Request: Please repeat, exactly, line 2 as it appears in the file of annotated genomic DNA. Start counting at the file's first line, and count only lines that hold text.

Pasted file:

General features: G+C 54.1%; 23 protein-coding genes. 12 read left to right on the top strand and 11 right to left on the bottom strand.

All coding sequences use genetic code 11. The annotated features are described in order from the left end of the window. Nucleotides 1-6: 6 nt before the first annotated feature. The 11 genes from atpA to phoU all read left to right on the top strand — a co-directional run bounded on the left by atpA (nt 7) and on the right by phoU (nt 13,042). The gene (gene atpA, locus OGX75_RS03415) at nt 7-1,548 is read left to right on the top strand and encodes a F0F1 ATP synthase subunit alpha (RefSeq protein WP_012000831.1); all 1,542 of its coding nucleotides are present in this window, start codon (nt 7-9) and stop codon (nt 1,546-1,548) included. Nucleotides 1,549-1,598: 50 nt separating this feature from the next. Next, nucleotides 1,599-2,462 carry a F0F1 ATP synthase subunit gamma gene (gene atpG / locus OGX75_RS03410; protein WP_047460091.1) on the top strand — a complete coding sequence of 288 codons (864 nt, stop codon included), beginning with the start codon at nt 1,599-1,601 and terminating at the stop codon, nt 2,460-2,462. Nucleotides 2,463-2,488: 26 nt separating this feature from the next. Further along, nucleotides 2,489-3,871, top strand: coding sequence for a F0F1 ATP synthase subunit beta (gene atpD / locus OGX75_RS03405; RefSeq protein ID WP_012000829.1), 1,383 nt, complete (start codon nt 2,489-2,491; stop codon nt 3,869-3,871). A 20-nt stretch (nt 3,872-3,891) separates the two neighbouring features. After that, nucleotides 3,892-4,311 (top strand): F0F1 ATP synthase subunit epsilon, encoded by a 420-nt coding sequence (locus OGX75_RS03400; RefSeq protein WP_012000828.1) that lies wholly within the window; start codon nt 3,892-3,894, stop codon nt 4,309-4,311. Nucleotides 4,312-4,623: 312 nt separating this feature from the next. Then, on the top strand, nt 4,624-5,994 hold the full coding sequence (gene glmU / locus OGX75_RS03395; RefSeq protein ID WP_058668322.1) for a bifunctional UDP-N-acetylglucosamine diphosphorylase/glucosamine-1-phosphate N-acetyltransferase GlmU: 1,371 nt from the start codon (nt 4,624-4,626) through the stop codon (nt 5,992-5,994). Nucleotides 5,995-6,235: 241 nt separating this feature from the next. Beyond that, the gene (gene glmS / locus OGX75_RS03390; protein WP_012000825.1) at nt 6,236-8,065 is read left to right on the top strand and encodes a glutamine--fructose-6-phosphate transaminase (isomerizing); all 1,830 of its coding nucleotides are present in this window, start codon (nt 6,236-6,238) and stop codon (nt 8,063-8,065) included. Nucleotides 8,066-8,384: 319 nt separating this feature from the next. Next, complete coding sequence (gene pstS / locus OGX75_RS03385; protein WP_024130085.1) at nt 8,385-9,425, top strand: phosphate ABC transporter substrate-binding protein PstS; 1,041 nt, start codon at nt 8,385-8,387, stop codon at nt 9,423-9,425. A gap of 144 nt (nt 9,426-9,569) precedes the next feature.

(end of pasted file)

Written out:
All coding sequences use genetic code 11. The annotated features are described in order from the left end of the window. Nucleotides 1-6: 6 nt before the first annotated feature. The 11 genes from atpA to phoU all read left to right on the top strand — a co-directional run bounded on the left by atpA (nt 7) and on the right by phoU (nt 13,042). The gene (gene atpA, locus OGX75_RS03415) at nt 7-1,548 is read left to right on the top strand and encodes a F0F1 ATP synthase subunit alpha (RefSeq protein WP_012000831.1); all 1,542 of its coding nucleotides are present in this window, start codon (nt 7-9) and stop codon (nt 1,546-1,548) included. Nucleotides 1,549-1,598: 50 nt separating this feature from the next. Next, nucleotides 1,599-2,462 carry a F0F1 ATP synthase subunit gamma gene (gene atpG / locus OGX75_RS03410; protein WP_047460091.1) on the top strand — a complete coding sequence of 288 codons (864 nt, stop codon included), beginning with the start codon at nt 1,599-1,601 and terminating at the stop codon, nt 2,460-2,462. Nucleotides 2,463-2,488: 26 nt separating this feature from the next. Further along, nucleotides 2,489-3,871, top strand: coding sequence for a F0F1 ATP synthase subunit beta (gene atpD / locus OGX75_RS03405; RefSeq protein ID WP_012000829.1), 1,383 nt, complete (start codon nt 2,489-2,491; stop codon nt 3,869-3,871). A 20-nt stretch (nt 3,872-3,891) separates the two neighbouring features. After that, nucleotides 3,892-4,311 (top strand): F0F1 ATP synthase subunit epsilon, encoded by a 420-nt coding sequence (locus OGX75_RS03400; RefSeq protein WP_012000828.1) that lies wholly within the window; start codon nt 3,892-3,894, stop codon nt 4,309-4,311. Nucleotides 4,312-4,623: 312 nt separating this feature from the next. Then, on the top strand, nt 4,624-5,994 hold the full coding sequence (gene glmU / locus OGX75_RS03395; RefSeq protein ID WP_058668322.1) for a bifunctional UDP-N-acetylglucosamine diphosphorylase/glucosamine-1-phosphate N-acetyltransferase GlmU: 1,371 nt from the start codon (nt 4,624-4,626) through the stop codon (nt 5,992-5,994). Nucleotides 5,995-6,235: 241 nt separating this feature from the next. Beyond that, the gene (gene glmS / locus OGX75_RS03390; protein WP_012000825.1) at nt 6,236-8,065 is read left to right on the top strand and encodes a glutamine--fructose-6-phosphate transaminase (isomerizing); all 1,830 of its coding nucleotides are present in this window, start codon (nt 6,236-6,238) and stop codon (nt 8,063-8,065) included. Nucleotides 8,066-8,384: 319 nt separating this feature from the next. Next, complete coding sequence (gene pstS / locus OGX75_RS03385; protein WP_024130085.1) at nt 8,385-9,425, top strand: phosphate ABC transporter substrate-binding protein PstS; 1,041 nt, start codon at nt 8,385-8,387, stop codon at nt 9,423-9,425. A gap of 144 nt (nt 9,426-9,569) precedes the next feature.